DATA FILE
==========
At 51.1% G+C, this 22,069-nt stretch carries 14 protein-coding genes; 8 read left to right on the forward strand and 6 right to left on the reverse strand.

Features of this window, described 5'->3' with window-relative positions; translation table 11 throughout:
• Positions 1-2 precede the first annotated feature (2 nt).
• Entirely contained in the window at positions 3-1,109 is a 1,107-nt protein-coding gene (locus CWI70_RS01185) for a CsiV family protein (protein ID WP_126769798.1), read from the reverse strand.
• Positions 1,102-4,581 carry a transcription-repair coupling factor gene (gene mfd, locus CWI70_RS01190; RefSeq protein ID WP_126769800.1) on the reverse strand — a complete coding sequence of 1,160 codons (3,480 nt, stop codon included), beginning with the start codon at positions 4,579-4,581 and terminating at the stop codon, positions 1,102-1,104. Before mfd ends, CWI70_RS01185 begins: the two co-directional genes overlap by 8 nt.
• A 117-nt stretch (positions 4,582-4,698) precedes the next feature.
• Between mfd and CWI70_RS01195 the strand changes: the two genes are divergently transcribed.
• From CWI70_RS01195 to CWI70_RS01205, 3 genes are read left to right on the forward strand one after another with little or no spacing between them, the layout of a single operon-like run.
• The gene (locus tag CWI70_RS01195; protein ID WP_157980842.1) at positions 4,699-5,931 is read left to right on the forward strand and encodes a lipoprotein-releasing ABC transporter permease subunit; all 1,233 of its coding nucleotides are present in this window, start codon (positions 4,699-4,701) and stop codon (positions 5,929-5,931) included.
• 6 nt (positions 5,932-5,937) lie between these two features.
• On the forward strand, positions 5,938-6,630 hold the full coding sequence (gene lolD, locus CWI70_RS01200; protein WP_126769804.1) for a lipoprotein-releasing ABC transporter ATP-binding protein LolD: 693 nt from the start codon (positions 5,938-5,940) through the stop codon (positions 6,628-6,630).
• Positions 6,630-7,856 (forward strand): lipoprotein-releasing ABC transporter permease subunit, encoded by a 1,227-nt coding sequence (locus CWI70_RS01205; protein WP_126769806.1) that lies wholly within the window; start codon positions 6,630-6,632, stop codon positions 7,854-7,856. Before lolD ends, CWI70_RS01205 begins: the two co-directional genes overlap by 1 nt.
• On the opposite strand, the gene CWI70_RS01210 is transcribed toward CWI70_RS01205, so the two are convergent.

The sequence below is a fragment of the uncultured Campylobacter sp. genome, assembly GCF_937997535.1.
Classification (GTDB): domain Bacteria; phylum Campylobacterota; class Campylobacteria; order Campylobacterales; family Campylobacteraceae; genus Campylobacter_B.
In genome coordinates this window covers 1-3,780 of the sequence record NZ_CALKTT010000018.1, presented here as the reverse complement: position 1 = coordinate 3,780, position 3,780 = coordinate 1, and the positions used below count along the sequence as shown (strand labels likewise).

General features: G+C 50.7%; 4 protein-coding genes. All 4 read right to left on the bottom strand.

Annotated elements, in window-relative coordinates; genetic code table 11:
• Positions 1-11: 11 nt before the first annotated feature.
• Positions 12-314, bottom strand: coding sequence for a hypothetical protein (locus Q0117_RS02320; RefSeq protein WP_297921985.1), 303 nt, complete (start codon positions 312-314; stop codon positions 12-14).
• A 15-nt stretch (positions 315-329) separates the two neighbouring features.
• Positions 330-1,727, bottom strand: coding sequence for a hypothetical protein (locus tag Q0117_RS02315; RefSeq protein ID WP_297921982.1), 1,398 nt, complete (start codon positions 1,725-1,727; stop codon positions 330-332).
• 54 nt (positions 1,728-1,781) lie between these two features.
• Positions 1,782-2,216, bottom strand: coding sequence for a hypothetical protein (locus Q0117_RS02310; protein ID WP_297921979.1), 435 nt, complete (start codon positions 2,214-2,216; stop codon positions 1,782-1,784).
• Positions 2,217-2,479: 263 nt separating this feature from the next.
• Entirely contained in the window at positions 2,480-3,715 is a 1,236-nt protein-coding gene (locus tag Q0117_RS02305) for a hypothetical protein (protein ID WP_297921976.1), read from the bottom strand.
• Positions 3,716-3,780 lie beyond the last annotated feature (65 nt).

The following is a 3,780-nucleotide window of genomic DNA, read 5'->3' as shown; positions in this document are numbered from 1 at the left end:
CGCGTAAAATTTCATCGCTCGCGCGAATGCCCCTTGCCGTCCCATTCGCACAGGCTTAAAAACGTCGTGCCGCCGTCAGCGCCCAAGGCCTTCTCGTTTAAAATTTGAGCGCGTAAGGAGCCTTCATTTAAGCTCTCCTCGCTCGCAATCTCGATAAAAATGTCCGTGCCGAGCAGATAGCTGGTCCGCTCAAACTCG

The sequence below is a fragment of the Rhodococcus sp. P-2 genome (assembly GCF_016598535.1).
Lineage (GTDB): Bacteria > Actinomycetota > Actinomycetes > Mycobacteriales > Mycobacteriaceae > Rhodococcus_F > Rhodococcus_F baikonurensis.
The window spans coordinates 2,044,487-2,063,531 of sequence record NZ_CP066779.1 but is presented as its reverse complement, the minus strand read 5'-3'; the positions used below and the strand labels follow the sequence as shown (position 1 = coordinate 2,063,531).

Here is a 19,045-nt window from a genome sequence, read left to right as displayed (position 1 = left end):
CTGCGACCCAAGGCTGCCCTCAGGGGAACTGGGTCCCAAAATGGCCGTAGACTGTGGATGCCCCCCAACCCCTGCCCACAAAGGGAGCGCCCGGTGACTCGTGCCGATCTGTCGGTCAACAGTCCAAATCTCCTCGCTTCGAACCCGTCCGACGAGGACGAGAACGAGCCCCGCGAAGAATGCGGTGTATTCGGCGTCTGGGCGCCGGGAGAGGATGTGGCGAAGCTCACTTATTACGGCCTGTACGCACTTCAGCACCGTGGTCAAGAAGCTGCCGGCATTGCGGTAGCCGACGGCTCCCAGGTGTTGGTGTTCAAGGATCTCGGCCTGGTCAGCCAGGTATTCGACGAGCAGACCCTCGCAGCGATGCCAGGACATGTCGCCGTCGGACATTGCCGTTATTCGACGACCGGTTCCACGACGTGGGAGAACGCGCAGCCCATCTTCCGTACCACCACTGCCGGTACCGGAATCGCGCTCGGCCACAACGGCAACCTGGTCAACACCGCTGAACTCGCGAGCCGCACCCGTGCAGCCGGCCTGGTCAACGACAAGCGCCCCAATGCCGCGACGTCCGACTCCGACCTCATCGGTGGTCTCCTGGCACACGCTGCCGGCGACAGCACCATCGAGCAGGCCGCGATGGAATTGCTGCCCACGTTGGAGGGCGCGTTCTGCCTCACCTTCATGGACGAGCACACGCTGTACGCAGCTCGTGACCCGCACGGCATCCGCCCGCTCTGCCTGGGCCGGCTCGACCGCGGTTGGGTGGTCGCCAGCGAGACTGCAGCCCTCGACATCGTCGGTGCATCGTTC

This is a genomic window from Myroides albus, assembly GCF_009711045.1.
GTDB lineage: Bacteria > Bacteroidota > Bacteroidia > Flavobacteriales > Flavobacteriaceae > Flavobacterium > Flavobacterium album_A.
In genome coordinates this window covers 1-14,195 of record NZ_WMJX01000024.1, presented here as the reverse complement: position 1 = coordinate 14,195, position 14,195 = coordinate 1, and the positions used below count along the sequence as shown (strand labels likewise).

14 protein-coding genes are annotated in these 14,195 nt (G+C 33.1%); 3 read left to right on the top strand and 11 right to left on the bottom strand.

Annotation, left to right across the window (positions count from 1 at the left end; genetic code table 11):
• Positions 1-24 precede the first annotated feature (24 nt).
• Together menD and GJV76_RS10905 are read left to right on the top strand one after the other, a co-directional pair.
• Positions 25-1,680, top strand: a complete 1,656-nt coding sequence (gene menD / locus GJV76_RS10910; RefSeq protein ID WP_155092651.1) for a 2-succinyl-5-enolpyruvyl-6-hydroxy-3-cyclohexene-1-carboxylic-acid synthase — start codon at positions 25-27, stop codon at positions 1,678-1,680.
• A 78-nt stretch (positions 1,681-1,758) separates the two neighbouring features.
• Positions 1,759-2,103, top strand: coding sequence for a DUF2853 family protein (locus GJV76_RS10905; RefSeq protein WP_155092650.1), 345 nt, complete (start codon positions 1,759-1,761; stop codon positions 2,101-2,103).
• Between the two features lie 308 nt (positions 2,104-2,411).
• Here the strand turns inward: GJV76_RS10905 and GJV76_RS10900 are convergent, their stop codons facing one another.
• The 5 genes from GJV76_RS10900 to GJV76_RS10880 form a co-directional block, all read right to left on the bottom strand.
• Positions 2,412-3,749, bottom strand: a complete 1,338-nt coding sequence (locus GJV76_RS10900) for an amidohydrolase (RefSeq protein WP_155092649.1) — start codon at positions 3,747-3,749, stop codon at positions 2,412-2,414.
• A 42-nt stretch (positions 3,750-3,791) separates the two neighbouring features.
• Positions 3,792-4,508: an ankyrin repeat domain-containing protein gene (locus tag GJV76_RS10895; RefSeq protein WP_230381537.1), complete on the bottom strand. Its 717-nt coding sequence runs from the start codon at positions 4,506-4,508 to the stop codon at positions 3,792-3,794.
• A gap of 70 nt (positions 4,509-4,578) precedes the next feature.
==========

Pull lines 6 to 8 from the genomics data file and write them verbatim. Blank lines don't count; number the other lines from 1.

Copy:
• A 117-nt stretch (positions 4,582-4,698) precedes the next feature.
• Between mfd and CWI70_RS01195 the strand changes: the two genes are divergently transcribed.
• From CWI70_RS01195 to CWI70_RS01205, 3 genes are read left to right on the forward strand one after another with little or no spacing between them, the layout of a single operon-like run.